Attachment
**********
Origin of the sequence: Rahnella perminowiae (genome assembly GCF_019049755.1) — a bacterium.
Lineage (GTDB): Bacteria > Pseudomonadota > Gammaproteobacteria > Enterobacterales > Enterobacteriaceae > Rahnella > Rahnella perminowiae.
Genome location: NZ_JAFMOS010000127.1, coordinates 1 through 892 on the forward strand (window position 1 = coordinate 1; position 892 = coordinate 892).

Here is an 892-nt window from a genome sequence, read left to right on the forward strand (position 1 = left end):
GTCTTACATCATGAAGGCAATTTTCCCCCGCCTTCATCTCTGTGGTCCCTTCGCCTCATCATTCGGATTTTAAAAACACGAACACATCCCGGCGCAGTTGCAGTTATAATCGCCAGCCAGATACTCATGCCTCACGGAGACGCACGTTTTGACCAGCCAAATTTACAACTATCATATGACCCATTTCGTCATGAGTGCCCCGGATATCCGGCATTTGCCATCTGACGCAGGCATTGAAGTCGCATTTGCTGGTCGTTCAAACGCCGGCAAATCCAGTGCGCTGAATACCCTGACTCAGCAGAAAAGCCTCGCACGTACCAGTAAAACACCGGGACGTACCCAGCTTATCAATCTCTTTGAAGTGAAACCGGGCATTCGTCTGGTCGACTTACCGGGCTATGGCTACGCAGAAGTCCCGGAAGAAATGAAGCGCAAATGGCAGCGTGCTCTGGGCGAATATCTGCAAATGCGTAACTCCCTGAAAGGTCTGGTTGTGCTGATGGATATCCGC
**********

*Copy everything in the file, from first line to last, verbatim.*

Origin of the sequence: Rahnella perminowiae (genome assembly GCF_019049755.1) — a bacterium.
Lineage (GTDB): Bacteria > Pseudomonadota > Gammaproteobacteria > Enterobacterales > Enterobacteriaceae > Rahnella > Rahnella perminowiae.
Genome location: NZ_JAFMOS010000127.1, coordinates 1 through 892 on the forward strand (window position 1 = coordinate 1; position 892 = coordinate 892).

Here is an 892-nt window from a genome sequence, read left to right on the forward strand (position 1 = left end):
GTCTTACATCATGAAGGCAATTTTCCCCCGCCTTCATCTCTGTGGTCCCTTCGCCTCATCATTCGGATTTTAAAAACACGAACACATCCCGGCGCAGTTGCAGTTATAATCGCCAGCCAGATACTCATGCCTCACGGAGACGCACGTTTTGACCAGCCAAATTTACAACTATCATATGACCCATTTCGTCATGAGTGCCCCGGATATCCGGCATTTGCCATCTGACGCAGGCATTGAAGTCGCATTTGCTGGTCGTTCAAACGCCGGCAAATCCAGTGCGCTGAATACCCTGACTCAGCAGAAAAGCCTCGCACGTACCAGTAAAACACCGGGACGTACCCAGCTTATCAATCTCTTTGAAGTGAAACCGGGCATTCGTCTGGTCGACTTACCGGGCTATGGCTACGCAGAAGTCCCGGAAGAAATGAAGCGCAAATGGCAGCGTGCTCTGGGCGAATATCTGCAAATGCGTAACTCCCTGAAAGGTCTGGTTGTGCTGATGGATATCCGC